The Cleveland-Akron area lost 2,505 jobs last month, a 0.21% decline from April, according to the Ahola Crain’s Employment Report, or ACE Report.
The report estimates that the seven-county Northeast Ohio region employed 1,174,540 people in May, down from 1,177,045 in April.
The report is based on payroll data from 3,000 employers, gathered by The Ahola Corp., a Brecksville payroll and human services firm.
Cleveland Heights economist Jack Kleinhenz, who developed the ACE Report economic model, said the decline in the May seven-county employment estimate, “while perhaps a bit discouraging, can be an indication that labor markets are tightening.”
He cited a National Federation of Independent Business (NFIB) jobs report from May that found business owners are upbeat about sales and are looking to add staff, but that firms say it’s hard to find qualified workers.
Kleinhenz said two factors are key to the shrinking labor pool.
Northeast Ohio’s unemployment rate fell to 5.1% in April from 6.2% in March, according to data from the Ohio Department of Job and Family Services. That translates into a decline in the jobless of 14,200 people, from 85,900 to 71,700. At the same time, baby boomers are retiring.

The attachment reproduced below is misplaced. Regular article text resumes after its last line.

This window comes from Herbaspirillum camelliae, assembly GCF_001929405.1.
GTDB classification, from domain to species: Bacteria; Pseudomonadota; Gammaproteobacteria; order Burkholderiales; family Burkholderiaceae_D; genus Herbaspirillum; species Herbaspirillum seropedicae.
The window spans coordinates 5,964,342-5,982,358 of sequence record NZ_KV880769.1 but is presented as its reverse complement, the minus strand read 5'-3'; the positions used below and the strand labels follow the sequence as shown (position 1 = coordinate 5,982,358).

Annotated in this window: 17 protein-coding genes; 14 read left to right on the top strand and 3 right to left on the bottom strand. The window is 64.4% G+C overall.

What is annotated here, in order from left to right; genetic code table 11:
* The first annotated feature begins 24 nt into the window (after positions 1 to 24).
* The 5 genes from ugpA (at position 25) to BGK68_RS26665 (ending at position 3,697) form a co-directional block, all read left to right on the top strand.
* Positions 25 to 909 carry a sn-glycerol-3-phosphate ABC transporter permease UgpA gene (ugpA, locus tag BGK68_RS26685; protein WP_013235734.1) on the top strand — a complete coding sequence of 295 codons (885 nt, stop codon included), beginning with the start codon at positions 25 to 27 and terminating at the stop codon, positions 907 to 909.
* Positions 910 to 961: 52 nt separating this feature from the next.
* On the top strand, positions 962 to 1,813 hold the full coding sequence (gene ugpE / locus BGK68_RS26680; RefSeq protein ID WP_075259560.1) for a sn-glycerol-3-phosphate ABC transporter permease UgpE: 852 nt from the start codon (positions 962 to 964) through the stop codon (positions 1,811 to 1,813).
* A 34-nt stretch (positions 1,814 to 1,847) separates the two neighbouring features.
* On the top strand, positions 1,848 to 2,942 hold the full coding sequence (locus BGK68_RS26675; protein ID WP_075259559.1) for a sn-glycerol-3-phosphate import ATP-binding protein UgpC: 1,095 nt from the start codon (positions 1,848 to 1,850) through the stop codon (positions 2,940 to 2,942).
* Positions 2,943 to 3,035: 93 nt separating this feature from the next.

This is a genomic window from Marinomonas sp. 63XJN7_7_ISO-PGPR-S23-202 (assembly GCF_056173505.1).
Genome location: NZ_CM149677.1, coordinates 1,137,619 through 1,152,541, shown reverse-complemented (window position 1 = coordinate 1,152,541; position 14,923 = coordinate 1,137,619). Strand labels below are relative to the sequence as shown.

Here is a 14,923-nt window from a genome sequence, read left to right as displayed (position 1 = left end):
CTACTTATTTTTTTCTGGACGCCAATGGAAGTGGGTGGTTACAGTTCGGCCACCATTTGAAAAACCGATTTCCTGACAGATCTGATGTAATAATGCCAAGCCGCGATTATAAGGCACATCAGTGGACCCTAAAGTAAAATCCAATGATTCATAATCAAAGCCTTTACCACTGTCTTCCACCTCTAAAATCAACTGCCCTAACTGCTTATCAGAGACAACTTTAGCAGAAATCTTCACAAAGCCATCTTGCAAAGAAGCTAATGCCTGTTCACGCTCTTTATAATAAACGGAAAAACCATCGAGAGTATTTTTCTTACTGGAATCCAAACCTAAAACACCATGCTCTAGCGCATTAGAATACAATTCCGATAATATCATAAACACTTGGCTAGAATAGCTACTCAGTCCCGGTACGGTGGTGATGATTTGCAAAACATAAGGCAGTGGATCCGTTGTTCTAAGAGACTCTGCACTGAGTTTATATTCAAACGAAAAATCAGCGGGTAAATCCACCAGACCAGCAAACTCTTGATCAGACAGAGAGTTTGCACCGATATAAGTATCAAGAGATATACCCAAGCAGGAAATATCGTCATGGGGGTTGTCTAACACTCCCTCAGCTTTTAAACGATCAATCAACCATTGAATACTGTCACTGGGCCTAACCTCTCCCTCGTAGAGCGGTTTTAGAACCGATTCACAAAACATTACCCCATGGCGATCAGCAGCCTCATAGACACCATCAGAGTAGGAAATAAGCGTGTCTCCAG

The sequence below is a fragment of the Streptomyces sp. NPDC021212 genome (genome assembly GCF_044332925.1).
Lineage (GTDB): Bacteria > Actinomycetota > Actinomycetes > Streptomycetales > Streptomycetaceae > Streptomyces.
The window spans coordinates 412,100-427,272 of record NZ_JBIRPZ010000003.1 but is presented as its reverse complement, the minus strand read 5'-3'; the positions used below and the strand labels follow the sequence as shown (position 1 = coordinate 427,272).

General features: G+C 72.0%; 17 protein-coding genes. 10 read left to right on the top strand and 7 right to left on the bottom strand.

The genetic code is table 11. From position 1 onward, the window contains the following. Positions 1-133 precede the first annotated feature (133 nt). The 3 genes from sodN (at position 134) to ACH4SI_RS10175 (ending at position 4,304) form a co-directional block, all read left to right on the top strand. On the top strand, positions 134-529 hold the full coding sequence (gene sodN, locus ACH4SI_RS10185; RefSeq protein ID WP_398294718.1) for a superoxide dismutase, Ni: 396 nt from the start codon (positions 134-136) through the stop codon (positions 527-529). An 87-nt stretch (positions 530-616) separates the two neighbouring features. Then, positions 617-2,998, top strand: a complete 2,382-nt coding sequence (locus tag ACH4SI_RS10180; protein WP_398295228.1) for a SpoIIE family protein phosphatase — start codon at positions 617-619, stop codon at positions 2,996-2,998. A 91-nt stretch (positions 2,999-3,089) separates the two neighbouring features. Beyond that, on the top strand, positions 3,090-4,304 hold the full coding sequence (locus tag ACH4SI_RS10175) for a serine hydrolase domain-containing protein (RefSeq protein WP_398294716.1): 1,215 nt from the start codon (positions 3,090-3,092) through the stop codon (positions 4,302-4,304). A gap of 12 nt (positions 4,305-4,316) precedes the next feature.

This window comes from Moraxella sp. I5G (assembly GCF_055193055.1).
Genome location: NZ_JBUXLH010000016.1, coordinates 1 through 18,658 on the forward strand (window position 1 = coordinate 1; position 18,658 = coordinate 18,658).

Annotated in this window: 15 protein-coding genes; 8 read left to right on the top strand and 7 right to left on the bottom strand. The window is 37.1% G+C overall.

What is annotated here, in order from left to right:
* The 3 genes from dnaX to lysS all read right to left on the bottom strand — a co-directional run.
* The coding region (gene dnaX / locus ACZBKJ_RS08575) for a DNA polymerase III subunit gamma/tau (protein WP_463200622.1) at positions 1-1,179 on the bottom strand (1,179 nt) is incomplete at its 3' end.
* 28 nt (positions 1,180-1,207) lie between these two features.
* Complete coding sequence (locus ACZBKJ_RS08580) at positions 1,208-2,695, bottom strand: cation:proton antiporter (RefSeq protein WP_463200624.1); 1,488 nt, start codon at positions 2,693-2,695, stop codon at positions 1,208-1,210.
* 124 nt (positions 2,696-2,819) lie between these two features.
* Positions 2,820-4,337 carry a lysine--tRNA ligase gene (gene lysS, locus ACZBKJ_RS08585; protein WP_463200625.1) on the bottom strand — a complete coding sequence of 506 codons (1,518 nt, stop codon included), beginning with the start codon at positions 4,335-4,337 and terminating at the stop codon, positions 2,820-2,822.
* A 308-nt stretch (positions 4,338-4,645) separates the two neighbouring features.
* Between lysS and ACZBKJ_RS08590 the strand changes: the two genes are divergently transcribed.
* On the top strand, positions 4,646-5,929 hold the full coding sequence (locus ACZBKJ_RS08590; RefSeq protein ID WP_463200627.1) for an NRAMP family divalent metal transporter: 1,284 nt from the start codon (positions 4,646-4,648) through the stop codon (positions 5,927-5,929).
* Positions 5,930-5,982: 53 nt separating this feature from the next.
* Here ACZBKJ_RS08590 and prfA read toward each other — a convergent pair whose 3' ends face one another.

To Kleinhenz that suggests that “there are not enough people out of work to go back to work.”
Also, Kleinhenz sees a longer-term upward trend, with regional employment growing by 2,647 in the 12-month period ending in May, though that gain was accomplished by five up months overcoming seven months of job declines. By comparison, national employment has registered 80 straight months of increase.
The greatest loss in jobs came in the goods-producing sector, which includes manufacturing and construction, a loss of 1,655 jobs versus the loss of 850 service sector jobs. That correlates, Kleinhenz said, to recent U.S. Census figures showing that factory orders declined 0.2% in May.
Manufacturing production was down 0.4%, Kleinhenz said, including a 2% decline in motor vehicle output.
“I continue to expect a pickup in the pace of economic activity in the second quarter and modest growth for the remainder of 2017,” Kleinhenz said. “The second-quarter 2017 National Association for Business Economics outlook median forecast calls for average annual GDP growth of 2.2% for 2017 as a whole.”
Seasonally adjusted data
|Month||Non-Farm||Small (1-49)||Mid-Sized (50+)||Goods-producing||Service Producing|